The centerpiece of DFL’s activity is the 95-10 Initiative. Unveiled in the spring of 2006, 95-10 seeks to reduce the number of abortions by 95 percent over the next 10 years. (There were 1.3 million abortions in the United States in 2003; a 95 percent reduction would cut that number to 65,000.) Primarily, 95-10 calls for social and health programs that would support women bearing children and encourage them not to elect abortions. The proposal includes funding for day care centers on university campuses, for infant health and nutrition programs, and for medical insurance for pregnant women to give low-income women the opportunity to consider having and keeping a child. In addition, the initiative calls for a public information campaign about Down Syndrome to educate parents who receive a diagnosis, an increase in the adoption tax credit, and sonograms at public health centers to improve prenatal care for low-income women. Day terms the initiative “pro-life to the core” and says that it offers tangible ways, supported by research, to reduce the number of abortions.

Since 95-10 does not advocate criminalization of abortion and includes social programs for the poor, Day believes even pro-choice Democrats should be able to support it. However, 95-10 does not address one key issue that pro-choice Democrats believe is essential to reducing abortions: contraceptives and contraception education.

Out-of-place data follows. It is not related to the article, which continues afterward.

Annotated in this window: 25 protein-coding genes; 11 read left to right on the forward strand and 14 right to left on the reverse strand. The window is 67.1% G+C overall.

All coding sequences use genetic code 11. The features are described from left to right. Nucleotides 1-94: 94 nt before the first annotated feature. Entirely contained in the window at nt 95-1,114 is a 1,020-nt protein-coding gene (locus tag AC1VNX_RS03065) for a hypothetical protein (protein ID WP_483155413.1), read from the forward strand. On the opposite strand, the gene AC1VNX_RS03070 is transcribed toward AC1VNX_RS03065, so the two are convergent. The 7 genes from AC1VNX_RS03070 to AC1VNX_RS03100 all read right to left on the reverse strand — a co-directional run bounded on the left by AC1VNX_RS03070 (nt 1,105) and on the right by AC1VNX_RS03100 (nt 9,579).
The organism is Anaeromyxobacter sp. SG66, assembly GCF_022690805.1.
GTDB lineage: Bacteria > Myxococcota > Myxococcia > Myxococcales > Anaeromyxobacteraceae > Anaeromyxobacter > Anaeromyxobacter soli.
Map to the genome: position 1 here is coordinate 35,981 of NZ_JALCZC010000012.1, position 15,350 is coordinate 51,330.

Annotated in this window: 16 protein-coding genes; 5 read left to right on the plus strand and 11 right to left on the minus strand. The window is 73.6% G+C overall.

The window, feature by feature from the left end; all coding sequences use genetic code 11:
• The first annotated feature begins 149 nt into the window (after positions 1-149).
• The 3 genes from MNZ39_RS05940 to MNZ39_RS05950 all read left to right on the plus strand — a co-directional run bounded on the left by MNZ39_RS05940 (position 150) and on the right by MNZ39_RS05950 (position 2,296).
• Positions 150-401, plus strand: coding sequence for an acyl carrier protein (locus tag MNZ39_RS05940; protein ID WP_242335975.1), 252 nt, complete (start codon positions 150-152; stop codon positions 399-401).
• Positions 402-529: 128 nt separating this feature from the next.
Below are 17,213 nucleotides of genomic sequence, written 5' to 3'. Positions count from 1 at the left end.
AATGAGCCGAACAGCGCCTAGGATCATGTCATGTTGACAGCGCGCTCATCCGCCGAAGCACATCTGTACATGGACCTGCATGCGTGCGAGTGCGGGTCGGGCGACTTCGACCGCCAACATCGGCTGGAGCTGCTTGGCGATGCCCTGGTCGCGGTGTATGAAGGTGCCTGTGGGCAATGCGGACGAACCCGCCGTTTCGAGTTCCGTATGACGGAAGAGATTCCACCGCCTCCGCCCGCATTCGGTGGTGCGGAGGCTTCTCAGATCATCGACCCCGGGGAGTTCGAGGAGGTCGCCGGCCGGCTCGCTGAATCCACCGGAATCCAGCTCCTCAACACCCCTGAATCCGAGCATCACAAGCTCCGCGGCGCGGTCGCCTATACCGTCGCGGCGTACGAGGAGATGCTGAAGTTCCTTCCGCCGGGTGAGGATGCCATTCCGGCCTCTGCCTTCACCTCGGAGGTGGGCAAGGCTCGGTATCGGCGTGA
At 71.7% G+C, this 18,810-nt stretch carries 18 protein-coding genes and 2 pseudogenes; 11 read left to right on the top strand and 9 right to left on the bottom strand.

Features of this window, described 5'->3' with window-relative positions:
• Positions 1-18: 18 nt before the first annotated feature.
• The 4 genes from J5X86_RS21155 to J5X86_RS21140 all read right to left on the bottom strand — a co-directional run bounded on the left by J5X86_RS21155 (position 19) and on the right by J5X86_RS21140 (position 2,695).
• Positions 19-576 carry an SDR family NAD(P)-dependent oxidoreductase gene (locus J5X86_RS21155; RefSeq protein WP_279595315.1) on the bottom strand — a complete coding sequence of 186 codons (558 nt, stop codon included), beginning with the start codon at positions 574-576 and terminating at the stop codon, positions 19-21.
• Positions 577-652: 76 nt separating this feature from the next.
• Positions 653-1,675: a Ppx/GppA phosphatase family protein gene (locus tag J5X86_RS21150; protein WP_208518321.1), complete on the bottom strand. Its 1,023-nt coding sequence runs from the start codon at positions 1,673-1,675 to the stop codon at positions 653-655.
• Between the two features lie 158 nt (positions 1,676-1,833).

Former member of Congress and 9-11 commissioner Tim Roemer is excited by the prospects of 95-10, arguing that the initiative represents a “seismic paradigm shift on this issue that has been gridlocked for 30 years.” Roemer stresses that DFL’s approach is philosophically consistent for Democrats: “We are consistently helping the most vulnerable in society.” Yet Roemer also insists that the proposal should appeal to pro-life Republicans.